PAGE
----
It”s just a race. That”s how NBC describes its new reality show “Lost,” which premiered Wednesday. The show boasts a simplistic premise: Be the first team to reach the Statue of Liberty and collect $200,000 (without even passing go). Unlike all the other reality game shows there are no challenges or mind games being played. The only obstacles the teams face are each other and the world they encounter on their journey. The opening credits talk about this being a test of will and endurance. The only will and endurance being tested is the viewers having to tolerate “Lost.”

Paul Wong
Courtesy of NBC

The game begins in Ohio where the six-member casts meet and pair up. The first team consists of make-up artist Carla and student, Lando. These two seem to work well together in the beginning and are the leaders up to this point.

Team two contains two very different women. Celeste, the fashion designer, and Tami, mother of four, find it hard at the start to carry all their belongings and lost valuable time.

The third team has too much testosterone. Graphic designer, Joe and artist, Courtland spent most of the first episode trying to figure out where in the world they were.

For the first time, “Lost” showed the viewers the preparation for the race. Latex glove-wearing officials searched each cast member before taking off for the destinations. These officials looked for any cheating device that would give that team an advantage. This emphasis on the rules was overkill even with the controversy over how real other reality shows actually are.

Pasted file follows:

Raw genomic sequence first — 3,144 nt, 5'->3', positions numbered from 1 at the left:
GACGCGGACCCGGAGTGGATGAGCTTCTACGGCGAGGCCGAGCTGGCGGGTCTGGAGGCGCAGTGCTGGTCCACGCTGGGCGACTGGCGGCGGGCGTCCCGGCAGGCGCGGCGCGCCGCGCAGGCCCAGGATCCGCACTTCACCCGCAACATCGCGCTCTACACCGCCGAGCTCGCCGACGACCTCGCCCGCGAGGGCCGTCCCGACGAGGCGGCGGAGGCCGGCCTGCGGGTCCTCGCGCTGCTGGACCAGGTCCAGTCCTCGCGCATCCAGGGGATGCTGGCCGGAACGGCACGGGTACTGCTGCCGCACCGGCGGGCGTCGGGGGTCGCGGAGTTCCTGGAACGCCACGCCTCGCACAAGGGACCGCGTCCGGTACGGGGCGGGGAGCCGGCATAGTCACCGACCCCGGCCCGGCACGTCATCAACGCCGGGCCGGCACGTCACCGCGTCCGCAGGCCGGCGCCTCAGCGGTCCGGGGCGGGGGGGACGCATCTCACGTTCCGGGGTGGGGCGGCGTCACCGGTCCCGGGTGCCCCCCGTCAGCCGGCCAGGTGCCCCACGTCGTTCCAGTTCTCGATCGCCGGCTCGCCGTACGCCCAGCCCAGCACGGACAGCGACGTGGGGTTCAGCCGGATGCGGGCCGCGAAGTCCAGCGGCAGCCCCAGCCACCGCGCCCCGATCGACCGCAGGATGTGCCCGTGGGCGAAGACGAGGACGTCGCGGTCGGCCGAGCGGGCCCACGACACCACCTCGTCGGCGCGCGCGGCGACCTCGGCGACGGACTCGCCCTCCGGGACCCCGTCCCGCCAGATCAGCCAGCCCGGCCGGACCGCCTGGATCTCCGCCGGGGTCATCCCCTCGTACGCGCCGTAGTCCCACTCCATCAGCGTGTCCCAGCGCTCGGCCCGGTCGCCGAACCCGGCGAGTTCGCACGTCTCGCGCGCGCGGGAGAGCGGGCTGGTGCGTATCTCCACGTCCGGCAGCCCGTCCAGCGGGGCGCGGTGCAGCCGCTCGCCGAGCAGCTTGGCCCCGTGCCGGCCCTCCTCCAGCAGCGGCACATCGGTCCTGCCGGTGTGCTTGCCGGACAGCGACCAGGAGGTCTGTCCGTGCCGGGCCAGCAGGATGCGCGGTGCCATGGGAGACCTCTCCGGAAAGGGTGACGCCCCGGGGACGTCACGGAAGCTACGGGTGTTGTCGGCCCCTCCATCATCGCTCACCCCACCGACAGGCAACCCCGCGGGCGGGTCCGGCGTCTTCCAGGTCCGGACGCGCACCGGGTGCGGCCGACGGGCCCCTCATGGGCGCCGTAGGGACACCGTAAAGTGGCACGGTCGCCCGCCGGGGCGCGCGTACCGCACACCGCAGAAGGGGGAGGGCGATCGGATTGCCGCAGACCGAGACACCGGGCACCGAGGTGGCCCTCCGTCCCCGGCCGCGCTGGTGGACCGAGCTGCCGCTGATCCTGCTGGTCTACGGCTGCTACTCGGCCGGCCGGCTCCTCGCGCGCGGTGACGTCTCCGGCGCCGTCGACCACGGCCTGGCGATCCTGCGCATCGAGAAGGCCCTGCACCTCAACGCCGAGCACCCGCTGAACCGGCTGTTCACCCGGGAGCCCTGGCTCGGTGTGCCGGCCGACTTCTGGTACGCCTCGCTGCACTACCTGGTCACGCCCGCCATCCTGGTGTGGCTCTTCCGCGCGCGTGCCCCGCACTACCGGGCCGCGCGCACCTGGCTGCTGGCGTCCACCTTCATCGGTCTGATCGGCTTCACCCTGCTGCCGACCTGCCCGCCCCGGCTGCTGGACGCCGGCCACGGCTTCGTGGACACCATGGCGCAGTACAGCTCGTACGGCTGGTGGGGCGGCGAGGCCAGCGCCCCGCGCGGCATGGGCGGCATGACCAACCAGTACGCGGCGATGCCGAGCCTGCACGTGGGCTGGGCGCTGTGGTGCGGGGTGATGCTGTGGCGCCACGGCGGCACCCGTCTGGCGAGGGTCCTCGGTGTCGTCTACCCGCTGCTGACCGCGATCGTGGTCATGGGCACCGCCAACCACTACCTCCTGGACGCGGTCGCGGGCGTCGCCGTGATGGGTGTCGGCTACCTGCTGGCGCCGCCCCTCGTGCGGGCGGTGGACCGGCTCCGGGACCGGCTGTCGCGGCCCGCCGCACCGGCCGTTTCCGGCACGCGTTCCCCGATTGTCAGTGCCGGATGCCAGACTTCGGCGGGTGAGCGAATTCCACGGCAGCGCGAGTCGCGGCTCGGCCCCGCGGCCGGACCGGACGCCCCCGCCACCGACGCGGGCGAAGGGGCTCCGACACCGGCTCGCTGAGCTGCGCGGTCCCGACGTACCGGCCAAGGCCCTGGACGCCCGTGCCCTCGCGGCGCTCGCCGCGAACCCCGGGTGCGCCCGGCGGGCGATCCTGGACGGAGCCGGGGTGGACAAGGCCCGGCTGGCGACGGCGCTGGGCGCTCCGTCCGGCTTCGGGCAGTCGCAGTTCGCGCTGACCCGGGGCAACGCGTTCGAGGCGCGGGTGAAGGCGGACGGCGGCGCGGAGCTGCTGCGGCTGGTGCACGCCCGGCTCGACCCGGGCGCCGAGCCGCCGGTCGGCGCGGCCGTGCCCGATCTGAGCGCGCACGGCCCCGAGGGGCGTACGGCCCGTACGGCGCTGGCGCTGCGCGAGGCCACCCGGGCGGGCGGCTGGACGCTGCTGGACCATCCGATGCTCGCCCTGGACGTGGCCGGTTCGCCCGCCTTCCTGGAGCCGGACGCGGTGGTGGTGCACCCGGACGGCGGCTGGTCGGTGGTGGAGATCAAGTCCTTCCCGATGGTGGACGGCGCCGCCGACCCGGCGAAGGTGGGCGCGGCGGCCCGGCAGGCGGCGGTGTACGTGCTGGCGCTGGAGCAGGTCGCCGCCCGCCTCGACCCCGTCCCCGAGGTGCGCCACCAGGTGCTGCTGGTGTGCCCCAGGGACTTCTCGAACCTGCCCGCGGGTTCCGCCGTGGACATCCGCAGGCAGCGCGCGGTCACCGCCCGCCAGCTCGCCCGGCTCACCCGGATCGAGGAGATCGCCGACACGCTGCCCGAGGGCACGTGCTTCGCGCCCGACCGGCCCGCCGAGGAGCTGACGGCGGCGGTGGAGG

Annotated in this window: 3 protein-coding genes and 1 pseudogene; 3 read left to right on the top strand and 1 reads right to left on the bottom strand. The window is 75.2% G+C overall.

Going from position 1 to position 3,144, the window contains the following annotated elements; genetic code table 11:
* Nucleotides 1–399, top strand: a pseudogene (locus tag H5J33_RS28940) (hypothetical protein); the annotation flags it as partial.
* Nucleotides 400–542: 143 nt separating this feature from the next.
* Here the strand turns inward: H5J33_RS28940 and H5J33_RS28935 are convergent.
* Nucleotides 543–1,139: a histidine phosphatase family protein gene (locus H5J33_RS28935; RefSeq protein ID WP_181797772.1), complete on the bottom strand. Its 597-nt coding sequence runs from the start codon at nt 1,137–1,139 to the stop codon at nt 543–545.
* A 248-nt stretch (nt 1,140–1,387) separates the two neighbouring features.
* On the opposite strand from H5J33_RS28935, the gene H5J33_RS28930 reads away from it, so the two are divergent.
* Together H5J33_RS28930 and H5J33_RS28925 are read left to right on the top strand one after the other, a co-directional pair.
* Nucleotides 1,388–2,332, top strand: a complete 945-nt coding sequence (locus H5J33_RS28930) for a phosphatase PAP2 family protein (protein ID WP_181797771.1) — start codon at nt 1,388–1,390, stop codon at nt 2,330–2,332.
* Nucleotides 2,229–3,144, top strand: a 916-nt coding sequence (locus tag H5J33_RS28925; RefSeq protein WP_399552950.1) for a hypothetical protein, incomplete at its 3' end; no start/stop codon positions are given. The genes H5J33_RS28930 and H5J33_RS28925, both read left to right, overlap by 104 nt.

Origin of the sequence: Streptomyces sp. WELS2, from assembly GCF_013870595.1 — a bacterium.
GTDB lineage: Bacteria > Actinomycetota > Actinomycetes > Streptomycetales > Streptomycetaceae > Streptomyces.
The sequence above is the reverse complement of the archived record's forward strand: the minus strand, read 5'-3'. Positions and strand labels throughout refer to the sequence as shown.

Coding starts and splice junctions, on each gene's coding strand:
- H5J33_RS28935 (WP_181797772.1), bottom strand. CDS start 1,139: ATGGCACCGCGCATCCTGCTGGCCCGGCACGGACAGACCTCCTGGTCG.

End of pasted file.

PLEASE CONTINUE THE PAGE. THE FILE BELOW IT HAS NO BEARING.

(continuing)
The contestants cannot take credit or ATM cards, use their frequent flier miles, have contact with any family or friends and only use the money given to them by the show. They must take care of the camera person following them so they must watch how much they spend carefully.

The six also were given some survival gear including coloring books and water to use and barter.

After being blind folded and flown to their destinations the teams collected clues from the surrounding area to deduce their location. Once they had an idea, they were instructed to call the producers of the show to confirm.

Team one and two successfully guessed while Joe and Courtland struggled. Everyone seemed to struggle throughout the episode and the lack of action slowed the pace of the show.

Watching six people walk around remote areas of the world for a half hour had really no point other than to help me decide to turn the channel. After they began to interact with locals, “Lost” was a little better but the contestants just do not have enough appeal to make anyone care if they ever find their way to the Statue of Liberty.

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